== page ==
Category:
Architecture

Funkalicious House

I just love this house. It's like Dr. Seuss meets Willy Wonka. Designed by architect Javier Senosiain, from Mexico, the home is named "Nautilus House" and was built in 2006 in Naucalpan. I think it's a stunning building, both inside and out, but you be judge.

Posted By: Nethie - Mon Dec 28, 2009 - Comments (4)
Category: Architecture, Buildings and Other Structures, Interior Decorating, Landscaping

The Great Wall of Africa?

Problem: Desertification (when viable land is encroached upon by desert) threatens the lives of millions of people in Africa. Solution: Build a wall to keep the desert from spreading. According to architect Magnus Larson, it is not as difficult as you might imagine. Take sand dunes at the edge of the desert, combine them with a mixture of water and bacteria, let dry and you've got an instant sandstone wall! Read all about it at BBC news.

Posted By: fyshstyxx - Tue Jul 28, 2009 - Comments (5)
Category: Architecture, Disasters, Science, Africa

But Where Did They Get The Concrete?

The historic city of Bath in England is famed for both the Roman spas that gave the town its name, and for the wonderful architecture of the Georgian houses that were later built to take advantage of them. These homes were all the more beautiful for being built from "Bath stone", a richly honey-coloured limestone that was quarried from mines in nearby Combe Down, now a thriving suburb of the City of Bath. And therein lies the problem. The limestone mines have been abandoned for over a century, and the Georgian miners were none too careful to begin with, meaning that much of the 9 miles of mineshafts are unstable, and some are barely 6 feet below the surface. With over 700 homes at risk of disappearing into the ground with no warning, the local North-East Somerset Council has spent £160 million ($260 million) stabilising the mines and filling them in again with concrete foam in a 10 year project that comes to an end today (BBC News).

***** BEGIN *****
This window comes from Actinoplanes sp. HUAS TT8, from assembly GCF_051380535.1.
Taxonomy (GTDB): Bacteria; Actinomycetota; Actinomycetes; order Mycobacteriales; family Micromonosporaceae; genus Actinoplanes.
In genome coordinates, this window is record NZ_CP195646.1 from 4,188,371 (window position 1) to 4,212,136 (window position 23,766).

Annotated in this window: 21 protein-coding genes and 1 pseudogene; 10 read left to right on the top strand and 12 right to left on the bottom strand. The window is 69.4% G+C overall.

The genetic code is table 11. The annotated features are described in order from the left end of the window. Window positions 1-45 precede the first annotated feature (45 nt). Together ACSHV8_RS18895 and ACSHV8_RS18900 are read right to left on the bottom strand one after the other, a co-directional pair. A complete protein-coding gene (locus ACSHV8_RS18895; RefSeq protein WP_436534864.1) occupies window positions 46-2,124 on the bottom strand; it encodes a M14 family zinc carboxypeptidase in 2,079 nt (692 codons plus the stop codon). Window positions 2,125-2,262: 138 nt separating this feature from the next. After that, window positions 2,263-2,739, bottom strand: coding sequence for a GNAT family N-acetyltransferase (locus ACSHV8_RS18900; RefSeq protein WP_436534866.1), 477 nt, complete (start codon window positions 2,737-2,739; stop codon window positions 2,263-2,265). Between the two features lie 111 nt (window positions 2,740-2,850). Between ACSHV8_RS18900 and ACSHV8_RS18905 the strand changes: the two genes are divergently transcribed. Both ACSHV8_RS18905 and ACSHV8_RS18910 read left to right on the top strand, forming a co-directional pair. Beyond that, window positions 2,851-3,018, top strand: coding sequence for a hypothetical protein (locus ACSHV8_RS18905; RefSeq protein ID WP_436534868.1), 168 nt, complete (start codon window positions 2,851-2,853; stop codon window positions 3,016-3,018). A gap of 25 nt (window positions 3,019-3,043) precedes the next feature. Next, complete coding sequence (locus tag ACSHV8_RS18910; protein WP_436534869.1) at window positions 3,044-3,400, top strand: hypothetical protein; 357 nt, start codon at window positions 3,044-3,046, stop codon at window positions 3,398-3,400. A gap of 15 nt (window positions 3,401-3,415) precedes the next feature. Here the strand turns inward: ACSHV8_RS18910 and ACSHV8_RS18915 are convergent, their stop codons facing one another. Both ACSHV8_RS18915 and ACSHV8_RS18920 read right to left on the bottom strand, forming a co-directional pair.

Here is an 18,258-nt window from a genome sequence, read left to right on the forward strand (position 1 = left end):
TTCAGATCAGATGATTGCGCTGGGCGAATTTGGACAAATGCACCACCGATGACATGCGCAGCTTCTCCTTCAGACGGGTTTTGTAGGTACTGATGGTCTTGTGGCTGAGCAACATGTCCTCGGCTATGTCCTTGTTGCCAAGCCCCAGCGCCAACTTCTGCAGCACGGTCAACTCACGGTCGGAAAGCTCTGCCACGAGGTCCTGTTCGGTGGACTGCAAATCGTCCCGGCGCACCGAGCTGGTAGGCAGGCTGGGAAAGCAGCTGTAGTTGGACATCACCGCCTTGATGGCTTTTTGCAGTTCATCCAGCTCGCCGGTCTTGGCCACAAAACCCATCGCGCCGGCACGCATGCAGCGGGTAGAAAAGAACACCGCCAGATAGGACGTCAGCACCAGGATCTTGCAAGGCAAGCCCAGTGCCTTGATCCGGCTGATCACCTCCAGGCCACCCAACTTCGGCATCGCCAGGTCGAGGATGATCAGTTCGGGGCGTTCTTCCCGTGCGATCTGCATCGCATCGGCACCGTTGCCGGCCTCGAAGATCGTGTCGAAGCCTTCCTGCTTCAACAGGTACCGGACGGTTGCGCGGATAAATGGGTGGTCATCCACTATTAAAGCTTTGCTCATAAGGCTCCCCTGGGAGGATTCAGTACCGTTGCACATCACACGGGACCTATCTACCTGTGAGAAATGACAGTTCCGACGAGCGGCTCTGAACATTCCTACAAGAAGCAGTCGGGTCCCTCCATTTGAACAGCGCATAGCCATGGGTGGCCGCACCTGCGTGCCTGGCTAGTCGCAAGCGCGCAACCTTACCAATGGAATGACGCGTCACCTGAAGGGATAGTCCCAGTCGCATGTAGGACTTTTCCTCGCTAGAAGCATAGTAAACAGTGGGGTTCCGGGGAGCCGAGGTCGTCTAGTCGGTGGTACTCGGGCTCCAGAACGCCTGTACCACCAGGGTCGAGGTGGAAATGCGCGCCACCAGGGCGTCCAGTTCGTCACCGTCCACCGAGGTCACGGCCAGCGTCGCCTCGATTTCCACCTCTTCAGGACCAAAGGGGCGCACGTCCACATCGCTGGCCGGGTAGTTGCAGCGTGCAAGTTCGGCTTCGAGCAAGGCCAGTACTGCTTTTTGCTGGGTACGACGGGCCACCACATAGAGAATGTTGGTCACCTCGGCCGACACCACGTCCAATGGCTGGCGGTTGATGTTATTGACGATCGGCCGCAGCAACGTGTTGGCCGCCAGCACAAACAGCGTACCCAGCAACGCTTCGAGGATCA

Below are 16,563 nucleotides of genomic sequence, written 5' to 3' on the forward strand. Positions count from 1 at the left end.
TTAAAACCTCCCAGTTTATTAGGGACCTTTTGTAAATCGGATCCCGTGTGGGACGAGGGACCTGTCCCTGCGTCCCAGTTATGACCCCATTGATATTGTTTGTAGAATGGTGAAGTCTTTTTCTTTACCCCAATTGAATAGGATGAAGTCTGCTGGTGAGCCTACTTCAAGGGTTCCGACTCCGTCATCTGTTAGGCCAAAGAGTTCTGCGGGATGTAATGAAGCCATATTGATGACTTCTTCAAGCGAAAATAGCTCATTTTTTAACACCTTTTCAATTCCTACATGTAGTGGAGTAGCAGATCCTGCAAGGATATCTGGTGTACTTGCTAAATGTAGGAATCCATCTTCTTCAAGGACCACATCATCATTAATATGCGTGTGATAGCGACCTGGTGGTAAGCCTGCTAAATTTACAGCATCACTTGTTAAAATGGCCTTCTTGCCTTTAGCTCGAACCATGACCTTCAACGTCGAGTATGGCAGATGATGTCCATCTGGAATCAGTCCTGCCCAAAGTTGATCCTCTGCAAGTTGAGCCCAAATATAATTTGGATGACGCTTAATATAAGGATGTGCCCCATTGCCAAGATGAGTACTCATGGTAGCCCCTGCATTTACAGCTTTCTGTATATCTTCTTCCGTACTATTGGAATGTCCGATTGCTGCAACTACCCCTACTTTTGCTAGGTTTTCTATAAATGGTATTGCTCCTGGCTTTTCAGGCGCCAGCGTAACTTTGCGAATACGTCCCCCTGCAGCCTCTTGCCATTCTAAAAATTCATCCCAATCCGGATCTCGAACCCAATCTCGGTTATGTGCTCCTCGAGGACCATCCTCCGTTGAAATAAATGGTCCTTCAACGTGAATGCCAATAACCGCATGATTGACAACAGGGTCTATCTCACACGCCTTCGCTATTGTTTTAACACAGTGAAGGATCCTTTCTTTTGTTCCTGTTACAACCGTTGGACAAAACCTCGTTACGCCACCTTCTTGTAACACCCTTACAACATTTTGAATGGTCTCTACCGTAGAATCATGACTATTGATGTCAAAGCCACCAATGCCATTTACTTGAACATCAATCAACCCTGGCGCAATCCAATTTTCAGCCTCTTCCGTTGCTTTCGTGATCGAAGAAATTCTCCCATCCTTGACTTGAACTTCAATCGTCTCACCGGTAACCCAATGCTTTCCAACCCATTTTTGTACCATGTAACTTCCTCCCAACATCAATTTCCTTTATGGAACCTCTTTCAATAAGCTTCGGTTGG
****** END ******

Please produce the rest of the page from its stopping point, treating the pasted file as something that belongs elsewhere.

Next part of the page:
Posted By: Dumbfounded - Tue Jul 07, 2009 - Comments (4)
Category: Architecture, History, Goofs and Screw-ups

Inventions of Buckminster Fuller, Part 6: Geodesic Domes

This is one of Bucky's inventions that actually went into practical use. Also, many people are actually somewhat familiar with this one (think Spaceship Earth at Epcot).
image


More in extended >>

Posted By: fyshstyxx - Tue Jun 16, 2009 - Comments (6)
Category: Architecture, Buildings and Other Structures, Futurism

Inventions of Buckminster Fuller, Part 4: The Dymaxion Bathroom

This was the finishing touch to Fuller's Dymaxion House.
image

More in extended >>

Posted By: fyshstyxx - Wed Jun 03, 2009 - Comments (3)
Category: Architecture, Bathrooms, Futurism, Inventions

Inventions of Buckminster Fuller, Part 2: The Dymaxion House

Problem: Quality housing is too expensive for the average person.
Answer: The Dymaxion House!
image

More in extended >>

Posted By: fyshstyxx - Tue May 19, 2009 - Comments (8)
Category: Architecture, Buildings and Other Structures, Futurism

Weird Florida, part 1: Carrabelle

Carrabelle is a small town about 20 miles from Apalachicola. It is also home to the world's smallest police station
image

More in extended >>

Posted By: fyshstyxx - Mon May 18, 2009 - Comments (7)
Category: Architecture, Buildings and Other Structures, Communications, Cops, Sightseeing

Murals That Move

Murals are usually large works of art or paintings used to hide an unsightly wall. But Artist Rufus B. Seder has taken murals to the next level. His Lifetile murals are "movies for a wall". Lifetiles don't use electricity, moving parts or tricky lighting. They are optical illusions, with flair. You can read more about Lifetiles, but I recommend watching the video.